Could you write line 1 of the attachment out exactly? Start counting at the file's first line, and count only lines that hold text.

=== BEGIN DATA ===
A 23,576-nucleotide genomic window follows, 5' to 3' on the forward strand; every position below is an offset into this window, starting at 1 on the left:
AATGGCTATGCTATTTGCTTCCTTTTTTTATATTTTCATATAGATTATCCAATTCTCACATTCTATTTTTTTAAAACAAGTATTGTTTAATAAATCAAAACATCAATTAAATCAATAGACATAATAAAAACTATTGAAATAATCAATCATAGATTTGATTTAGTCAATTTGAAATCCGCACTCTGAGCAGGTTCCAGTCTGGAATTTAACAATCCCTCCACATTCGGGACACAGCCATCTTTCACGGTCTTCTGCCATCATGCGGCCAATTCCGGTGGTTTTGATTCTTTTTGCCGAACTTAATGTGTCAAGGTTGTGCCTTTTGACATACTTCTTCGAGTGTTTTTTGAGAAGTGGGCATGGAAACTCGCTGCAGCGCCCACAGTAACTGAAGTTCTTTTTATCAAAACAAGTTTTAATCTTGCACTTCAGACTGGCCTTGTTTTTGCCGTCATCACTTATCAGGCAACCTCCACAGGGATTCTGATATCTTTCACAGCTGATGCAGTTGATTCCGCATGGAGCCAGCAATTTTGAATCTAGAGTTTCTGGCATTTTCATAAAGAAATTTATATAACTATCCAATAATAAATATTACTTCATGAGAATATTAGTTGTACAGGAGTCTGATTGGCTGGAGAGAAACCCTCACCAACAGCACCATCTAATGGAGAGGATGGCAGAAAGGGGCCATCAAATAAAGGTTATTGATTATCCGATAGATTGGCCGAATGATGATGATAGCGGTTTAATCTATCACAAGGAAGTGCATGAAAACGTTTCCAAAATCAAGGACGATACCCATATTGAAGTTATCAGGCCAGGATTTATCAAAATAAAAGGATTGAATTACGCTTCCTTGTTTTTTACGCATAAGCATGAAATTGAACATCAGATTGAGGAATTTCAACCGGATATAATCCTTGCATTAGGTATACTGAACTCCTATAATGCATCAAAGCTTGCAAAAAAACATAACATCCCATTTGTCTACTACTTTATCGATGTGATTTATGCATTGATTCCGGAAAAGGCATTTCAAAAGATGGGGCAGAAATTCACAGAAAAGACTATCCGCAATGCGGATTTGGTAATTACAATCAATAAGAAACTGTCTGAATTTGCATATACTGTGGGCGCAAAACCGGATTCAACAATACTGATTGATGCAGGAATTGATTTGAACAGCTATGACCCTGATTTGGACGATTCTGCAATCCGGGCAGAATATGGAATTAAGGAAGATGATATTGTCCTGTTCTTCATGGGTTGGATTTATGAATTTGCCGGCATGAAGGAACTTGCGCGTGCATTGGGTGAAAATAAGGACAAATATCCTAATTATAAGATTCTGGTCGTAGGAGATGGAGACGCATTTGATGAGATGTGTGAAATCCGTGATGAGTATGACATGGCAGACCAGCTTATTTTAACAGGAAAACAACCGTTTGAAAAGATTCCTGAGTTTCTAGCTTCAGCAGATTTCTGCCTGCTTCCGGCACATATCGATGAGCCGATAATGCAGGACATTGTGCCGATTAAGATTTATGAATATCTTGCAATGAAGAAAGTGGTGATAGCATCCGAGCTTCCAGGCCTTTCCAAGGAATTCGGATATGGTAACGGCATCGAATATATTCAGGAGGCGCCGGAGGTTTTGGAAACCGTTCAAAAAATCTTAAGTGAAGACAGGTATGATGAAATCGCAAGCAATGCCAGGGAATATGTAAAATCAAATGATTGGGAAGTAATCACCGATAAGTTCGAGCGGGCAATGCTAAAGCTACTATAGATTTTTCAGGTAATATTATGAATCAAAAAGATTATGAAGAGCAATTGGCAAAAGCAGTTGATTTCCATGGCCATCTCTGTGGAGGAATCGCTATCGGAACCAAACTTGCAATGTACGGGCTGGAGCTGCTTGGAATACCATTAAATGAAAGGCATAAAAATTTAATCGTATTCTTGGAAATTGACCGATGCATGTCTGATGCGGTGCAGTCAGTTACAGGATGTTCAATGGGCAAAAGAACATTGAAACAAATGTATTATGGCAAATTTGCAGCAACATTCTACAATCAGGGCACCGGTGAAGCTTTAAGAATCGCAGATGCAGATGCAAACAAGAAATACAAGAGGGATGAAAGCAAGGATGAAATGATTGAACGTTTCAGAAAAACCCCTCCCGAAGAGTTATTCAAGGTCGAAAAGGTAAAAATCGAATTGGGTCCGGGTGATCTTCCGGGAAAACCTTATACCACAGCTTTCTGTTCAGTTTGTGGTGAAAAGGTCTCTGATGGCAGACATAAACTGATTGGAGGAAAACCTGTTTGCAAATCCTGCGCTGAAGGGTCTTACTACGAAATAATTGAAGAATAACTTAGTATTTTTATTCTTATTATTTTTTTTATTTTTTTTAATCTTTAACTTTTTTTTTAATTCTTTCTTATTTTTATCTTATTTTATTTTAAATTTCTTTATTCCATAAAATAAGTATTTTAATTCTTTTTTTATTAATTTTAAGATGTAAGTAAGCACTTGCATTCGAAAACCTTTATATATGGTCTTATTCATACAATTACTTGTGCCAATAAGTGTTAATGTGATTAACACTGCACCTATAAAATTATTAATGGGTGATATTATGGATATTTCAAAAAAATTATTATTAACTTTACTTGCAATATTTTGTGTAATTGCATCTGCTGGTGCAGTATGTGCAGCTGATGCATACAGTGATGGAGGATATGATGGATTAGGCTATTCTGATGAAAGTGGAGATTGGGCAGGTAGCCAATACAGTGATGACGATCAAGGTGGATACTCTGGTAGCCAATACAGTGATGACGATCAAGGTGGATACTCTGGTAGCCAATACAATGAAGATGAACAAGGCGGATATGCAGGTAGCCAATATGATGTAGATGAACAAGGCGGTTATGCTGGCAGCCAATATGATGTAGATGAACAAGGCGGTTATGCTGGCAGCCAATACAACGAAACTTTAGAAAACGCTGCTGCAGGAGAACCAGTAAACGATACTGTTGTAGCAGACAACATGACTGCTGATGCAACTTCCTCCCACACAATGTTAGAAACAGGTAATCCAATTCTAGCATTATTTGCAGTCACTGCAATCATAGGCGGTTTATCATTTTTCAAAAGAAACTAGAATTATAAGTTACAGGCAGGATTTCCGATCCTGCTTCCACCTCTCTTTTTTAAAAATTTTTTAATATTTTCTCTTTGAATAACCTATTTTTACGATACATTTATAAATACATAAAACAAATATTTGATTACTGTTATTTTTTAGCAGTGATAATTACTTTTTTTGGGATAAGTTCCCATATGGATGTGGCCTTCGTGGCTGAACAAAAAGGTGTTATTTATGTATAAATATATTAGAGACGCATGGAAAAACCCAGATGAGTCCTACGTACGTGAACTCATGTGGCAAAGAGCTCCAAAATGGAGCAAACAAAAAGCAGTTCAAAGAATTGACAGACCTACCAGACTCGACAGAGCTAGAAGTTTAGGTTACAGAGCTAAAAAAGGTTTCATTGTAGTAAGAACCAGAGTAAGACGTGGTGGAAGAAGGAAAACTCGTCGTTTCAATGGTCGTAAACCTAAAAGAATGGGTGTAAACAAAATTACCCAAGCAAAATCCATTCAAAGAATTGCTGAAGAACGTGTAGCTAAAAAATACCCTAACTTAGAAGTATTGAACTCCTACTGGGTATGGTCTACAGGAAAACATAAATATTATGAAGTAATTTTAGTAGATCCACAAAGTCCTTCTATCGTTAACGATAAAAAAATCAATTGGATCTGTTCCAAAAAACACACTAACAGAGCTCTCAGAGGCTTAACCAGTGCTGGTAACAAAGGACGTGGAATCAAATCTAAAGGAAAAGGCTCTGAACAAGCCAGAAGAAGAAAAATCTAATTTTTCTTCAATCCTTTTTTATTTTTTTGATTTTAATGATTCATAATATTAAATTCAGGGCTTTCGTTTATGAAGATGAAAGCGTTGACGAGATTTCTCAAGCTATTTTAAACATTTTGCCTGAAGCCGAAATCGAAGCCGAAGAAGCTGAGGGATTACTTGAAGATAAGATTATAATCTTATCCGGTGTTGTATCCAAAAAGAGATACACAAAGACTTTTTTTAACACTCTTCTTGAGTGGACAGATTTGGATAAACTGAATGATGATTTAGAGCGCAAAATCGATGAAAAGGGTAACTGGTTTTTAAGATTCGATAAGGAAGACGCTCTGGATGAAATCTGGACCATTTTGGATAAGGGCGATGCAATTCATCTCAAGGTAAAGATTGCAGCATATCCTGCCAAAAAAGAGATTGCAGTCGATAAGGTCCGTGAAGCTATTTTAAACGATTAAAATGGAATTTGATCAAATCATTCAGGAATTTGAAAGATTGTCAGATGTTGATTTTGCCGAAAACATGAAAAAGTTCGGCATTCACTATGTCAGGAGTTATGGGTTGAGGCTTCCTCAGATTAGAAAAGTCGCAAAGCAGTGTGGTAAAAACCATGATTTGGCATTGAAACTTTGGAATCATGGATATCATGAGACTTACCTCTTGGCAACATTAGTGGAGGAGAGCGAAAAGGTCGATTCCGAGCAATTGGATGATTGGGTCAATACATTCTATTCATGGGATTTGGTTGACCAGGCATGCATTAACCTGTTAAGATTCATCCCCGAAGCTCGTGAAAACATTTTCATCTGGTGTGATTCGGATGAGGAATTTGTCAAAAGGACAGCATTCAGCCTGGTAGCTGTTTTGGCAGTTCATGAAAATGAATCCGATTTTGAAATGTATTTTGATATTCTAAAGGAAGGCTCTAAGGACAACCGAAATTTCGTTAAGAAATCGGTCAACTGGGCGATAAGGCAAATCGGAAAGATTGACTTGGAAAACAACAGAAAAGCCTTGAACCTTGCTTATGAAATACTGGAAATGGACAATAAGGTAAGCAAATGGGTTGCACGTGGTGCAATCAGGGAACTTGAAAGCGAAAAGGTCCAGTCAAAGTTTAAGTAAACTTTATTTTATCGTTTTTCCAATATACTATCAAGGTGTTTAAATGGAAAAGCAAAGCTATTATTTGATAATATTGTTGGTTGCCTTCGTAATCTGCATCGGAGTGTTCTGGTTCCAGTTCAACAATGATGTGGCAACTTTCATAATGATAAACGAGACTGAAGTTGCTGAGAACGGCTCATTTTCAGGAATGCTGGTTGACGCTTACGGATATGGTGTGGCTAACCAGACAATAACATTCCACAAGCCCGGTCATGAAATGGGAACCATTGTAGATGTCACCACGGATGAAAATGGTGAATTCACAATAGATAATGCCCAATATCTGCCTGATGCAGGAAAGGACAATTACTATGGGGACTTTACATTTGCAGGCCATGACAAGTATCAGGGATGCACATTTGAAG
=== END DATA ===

A 23,576-nucleotide genomic window follows, 5' to 3' on the forward strand; every position below is an offset into this window, starting at 1 on the left: